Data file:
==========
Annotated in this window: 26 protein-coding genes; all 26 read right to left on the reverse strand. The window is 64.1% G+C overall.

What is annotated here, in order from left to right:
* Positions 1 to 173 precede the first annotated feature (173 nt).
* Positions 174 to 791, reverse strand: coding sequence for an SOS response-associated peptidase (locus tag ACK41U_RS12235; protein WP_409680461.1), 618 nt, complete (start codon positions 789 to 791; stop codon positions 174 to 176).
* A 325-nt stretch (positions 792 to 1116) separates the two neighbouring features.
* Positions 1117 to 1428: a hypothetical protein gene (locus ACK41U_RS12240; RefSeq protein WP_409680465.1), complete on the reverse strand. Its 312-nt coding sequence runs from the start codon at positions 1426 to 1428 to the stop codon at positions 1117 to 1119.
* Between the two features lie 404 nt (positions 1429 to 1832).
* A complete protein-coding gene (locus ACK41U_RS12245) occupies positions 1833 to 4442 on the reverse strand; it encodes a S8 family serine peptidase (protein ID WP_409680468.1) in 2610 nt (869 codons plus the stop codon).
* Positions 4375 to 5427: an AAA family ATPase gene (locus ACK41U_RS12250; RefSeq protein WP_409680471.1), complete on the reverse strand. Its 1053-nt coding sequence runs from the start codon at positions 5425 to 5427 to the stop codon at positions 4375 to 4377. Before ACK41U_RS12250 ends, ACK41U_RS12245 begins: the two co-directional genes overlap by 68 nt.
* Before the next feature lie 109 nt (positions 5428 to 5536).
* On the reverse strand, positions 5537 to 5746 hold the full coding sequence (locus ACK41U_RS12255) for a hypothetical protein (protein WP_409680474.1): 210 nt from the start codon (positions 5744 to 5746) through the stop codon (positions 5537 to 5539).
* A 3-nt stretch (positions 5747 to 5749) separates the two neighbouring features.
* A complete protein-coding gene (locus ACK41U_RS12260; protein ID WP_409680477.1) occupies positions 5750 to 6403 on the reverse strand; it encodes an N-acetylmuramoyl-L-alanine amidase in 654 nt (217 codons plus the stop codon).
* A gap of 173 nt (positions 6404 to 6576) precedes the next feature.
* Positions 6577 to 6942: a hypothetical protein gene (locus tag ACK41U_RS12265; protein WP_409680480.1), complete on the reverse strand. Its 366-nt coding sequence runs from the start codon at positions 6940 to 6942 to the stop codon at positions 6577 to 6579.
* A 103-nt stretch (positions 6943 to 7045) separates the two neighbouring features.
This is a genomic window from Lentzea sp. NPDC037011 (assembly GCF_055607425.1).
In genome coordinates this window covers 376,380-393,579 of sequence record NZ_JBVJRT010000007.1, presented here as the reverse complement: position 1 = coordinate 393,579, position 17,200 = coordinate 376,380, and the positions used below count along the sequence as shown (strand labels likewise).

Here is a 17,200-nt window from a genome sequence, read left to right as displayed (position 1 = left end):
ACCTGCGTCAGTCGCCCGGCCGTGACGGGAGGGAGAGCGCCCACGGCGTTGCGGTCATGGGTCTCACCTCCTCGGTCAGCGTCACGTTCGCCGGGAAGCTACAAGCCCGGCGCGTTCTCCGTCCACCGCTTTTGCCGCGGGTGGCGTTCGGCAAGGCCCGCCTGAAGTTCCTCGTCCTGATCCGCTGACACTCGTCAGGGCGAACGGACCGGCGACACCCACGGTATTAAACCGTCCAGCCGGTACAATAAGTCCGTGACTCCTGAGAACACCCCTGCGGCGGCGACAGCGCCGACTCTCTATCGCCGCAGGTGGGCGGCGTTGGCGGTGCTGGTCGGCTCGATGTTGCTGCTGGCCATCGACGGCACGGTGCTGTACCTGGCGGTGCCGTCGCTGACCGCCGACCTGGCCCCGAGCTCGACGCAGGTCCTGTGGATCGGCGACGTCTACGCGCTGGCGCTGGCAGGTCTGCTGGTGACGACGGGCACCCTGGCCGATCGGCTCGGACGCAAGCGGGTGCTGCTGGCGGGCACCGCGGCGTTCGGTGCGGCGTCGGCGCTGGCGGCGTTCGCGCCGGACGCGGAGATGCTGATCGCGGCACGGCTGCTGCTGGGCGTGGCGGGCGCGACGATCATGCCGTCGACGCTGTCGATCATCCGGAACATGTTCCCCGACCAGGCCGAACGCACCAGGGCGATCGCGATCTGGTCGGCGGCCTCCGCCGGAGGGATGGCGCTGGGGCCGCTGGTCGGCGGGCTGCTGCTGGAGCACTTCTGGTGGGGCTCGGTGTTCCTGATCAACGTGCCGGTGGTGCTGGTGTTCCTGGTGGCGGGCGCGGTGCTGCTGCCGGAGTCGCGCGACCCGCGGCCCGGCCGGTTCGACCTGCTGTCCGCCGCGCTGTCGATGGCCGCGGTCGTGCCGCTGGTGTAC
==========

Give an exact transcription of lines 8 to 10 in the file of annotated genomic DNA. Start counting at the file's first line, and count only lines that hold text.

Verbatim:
* A complete protein-coding gene (locus ACK41U_RS12245) occupies positions 1833 to 4442 on the reverse strand; it encodes a S8 family serine peptidase (protein ID WP_409680468.1) in 2610 nt (869 codons plus the stop codon).
* Positions 4375 to 5427: an AAA family ATPase gene (locus ACK41U_RS12250; RefSeq protein WP_409680471.1), complete on the reverse strand. Its 1053-nt coding sequence runs from the start codon at positions 5425 to 5427 to the stop codon at positions 4375 to 4377. Before ACK41U_RS12250 ends, ACK41U_RS12245 begins: the two co-directional genes overlap by 68 nt.
* Before the next feature lie 109 nt (positions 5428 to 5536).